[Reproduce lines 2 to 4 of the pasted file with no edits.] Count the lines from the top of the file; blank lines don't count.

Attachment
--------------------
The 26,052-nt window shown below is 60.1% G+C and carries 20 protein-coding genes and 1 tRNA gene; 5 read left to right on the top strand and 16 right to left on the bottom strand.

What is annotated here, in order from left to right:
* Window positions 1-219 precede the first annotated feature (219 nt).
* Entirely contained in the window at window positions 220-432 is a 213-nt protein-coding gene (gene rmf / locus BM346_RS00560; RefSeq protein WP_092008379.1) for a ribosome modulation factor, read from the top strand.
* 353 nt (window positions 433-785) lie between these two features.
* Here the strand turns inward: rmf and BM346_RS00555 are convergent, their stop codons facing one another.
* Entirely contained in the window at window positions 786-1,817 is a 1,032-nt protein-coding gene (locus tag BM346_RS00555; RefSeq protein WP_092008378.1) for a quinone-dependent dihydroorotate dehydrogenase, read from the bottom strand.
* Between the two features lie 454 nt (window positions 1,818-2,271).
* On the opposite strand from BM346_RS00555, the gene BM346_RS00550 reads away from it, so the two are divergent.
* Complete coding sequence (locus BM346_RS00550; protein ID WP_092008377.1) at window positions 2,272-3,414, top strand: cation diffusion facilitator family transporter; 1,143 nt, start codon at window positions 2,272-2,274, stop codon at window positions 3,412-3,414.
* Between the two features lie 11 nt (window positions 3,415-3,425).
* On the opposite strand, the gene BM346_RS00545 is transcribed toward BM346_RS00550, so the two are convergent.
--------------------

What is annotated here, in order from left to right:
* Window positions 1-219 precede the first annotated feature (219 nt).
* Entirely contained in the window at window positions 220-432 is a 213-nt protein-coding gene (gene rmf / locus BM346_RS00560; RefSeq protein WP_092008379.1) for a ribosome modulation factor, read from the top strand.